Sitting down with an innovator in agricultural technology, it struck me that farming is another form of investing. Farmers plant seeds without certainty of how much they will yield. It can take a while for their hard work to pay off, and some years are more profitable than others. But they stick to it, thinking practically about the future, and quite literally try to capture some long-term growth. 

It’s a mindset not all that different from mine, as I work to identify small- and medium-sized businesses that are best positioned for long-term success. They may just be seeds now, but it’s my job—and my passion—to select the ones that are most likely to bear fruit. So who better to talk to about how to think long term about innovative technology and disruption than Eric Adamson, whose job is to do this work on behalf of the world’s farmers? 

As someone deeply invested in creating quality jobs, I’m always thinking about ways that technology can improve life for workers. And so I made sure to ask Eric how new agricultural technology is affecting farm work, arguably some of the toughest and most difficult jobs in America. His take is that these technologies are much more likely to augment rather than replace human workers on the farm. New technology might allow farmers to automate a certain task, but the bigger responsibilities, like long-term planning, will always require human judgment and discretion. And right now, some tasks are still beyond the skill of robots—humans still outperform machines on dexterity and handling unexpected situations. 

Labor automation is certainly a fraught topic, but I found Eric’s perspective on man and machine to be quite hopeful. Automating certain tasks on the farm, especially the ones that are dangerous or repetitive, could free up workers to do more complex, rewarding work. We can envision a future where workers are less exposed to pesticides because machines do the spraying. But the benefits of automation aren’t automatic! It’s on all of us to make sure that workers get the skills and training they need to actually excel in those roles.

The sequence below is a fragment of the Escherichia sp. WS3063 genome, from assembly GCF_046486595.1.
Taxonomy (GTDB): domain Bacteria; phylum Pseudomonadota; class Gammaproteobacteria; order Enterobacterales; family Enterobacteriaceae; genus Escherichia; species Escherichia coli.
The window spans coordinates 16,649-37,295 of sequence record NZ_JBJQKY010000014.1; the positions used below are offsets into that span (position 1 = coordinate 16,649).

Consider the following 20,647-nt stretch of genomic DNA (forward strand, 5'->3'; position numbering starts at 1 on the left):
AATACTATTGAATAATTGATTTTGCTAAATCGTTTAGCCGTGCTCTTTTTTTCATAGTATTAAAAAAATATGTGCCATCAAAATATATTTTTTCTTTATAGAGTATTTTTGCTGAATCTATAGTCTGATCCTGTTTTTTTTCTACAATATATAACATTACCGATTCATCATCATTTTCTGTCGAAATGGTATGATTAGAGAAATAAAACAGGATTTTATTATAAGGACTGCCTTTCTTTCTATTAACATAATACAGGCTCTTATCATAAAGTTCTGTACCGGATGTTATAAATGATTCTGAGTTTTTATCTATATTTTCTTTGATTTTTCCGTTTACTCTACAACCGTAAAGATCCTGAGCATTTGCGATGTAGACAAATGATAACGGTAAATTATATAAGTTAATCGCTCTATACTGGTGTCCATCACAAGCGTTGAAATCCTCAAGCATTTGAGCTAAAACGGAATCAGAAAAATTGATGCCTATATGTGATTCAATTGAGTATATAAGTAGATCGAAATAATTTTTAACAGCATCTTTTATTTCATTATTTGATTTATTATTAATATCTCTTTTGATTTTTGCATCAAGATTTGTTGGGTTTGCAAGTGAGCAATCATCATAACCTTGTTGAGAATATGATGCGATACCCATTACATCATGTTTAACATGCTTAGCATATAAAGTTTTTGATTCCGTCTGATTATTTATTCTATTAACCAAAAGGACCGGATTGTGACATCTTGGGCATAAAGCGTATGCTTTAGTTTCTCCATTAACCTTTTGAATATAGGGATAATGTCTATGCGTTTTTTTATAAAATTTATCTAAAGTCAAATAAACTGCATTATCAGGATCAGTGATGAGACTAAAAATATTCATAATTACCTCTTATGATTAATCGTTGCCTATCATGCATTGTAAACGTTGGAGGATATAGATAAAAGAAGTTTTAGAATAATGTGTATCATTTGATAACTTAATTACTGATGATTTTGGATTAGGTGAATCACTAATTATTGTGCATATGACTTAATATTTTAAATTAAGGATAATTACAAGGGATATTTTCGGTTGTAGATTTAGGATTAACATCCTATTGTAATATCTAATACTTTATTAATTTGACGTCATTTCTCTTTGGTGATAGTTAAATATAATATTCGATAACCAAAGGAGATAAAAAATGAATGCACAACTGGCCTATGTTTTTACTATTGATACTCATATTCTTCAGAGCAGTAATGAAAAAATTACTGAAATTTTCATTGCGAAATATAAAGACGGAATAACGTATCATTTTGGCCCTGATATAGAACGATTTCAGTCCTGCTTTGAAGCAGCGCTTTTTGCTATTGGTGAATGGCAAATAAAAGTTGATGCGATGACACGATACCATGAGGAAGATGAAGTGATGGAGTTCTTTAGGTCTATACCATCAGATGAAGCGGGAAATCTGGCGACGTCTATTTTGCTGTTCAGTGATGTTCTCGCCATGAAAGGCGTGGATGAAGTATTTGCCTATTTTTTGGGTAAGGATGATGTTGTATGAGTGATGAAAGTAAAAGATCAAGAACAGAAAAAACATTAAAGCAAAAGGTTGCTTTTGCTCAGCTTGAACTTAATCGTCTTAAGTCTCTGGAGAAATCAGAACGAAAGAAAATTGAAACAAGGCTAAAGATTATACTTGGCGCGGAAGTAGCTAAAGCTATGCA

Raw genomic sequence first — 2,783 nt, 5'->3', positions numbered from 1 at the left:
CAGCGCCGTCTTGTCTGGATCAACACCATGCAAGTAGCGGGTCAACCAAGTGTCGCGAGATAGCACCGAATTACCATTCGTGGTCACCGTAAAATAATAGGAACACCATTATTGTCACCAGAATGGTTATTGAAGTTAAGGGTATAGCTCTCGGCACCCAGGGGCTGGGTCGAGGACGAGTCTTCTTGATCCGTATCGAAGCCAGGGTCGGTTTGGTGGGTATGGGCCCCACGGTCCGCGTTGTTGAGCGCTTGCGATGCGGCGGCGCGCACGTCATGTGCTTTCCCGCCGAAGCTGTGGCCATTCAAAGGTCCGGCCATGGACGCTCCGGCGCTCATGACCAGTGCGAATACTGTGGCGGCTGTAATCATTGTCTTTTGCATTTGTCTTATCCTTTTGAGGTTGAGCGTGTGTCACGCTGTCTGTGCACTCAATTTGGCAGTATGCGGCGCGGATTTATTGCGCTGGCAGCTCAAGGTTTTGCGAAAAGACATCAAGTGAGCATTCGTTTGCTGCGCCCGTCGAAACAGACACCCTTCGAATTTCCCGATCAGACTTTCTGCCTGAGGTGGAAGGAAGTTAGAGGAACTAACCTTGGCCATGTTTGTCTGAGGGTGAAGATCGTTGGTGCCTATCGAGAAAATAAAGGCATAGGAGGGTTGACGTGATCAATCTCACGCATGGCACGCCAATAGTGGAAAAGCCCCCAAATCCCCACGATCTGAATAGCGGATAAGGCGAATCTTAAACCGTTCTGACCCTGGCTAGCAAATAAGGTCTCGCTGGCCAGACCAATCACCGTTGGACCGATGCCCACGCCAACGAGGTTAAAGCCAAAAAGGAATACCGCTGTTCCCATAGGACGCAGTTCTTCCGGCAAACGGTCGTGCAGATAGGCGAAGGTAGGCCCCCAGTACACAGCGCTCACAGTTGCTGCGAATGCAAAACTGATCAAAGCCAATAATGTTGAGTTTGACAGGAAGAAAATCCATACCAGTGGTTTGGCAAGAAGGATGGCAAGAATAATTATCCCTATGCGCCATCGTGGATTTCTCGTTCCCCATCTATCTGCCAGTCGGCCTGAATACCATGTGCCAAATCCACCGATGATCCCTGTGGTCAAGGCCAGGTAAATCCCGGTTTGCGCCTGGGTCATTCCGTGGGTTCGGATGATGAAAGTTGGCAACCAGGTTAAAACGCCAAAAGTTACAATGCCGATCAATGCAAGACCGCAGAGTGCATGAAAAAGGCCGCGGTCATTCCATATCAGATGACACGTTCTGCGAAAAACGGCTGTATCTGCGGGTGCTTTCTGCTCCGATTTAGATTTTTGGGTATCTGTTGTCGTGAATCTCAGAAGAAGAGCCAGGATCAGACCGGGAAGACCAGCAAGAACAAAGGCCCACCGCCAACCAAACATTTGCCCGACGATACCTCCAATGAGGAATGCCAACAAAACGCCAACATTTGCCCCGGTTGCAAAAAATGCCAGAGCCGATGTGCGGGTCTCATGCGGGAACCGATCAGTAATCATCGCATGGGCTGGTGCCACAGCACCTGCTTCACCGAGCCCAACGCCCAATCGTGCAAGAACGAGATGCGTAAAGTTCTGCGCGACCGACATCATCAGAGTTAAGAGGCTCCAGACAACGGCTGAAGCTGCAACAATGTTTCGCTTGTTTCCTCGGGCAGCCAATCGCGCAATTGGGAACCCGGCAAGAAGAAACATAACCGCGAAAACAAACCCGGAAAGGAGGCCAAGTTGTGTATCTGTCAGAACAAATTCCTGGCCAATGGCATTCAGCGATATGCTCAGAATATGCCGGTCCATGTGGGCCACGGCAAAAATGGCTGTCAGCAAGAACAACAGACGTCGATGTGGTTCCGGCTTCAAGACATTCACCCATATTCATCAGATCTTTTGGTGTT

Eric and I also discussed how data informs how farmers get their crops to market—exciting changes in volume and packaging that can reduce food waste and better meet customer needs. He says that we see one- and two-pound containers in the supermarket because they are easy to pack into, not necessarily because they are what the customer wants. But we’re not too far off from a future where farmers could sell a sleeve of fresh, tasty fruit that competes with candy bars on price and volume. 

With so many innovations underway, I wanted to know what about the future of ag tech excites Eric most. In response, he discussed regenerative agriculture—the idea that better soil management can lead to greater crop yields, more profits for farms, and even less carbon in the atmosphere. One tool for soil management is crop biologics, where farmers introduce living things like bacteria or fungi into soil, which can help crops grow and help the soil itself recover more quickly after a fire or flood. It’s a surprising new approach in one of the oldest industries, and it has the potential to protect the food supply and help the planet.

As grandsons of farmers and ranchers, Eric and his co-founder both grew up admiring their families’ values and stewardship of the land—so even as they innovate, they’re honoring their ancestors. I can relate to how Tortuga’s leaders look to their elders for guidance and inspiration. My dad owned a small men’s clothing store in Queens, and he always kept a black-and-white notebook where he tracked sales against the weather conditions. Our generation has more sophisticated tools now, of course, but we’re all still finding new ways to create long-term growth amid a changing world. For Eric and his fellow innovators in ag tech, that means advancing our progress toward better farming and a healthier planet. 

Listen to our full conversation: Eric Adamson: The Future of Farming

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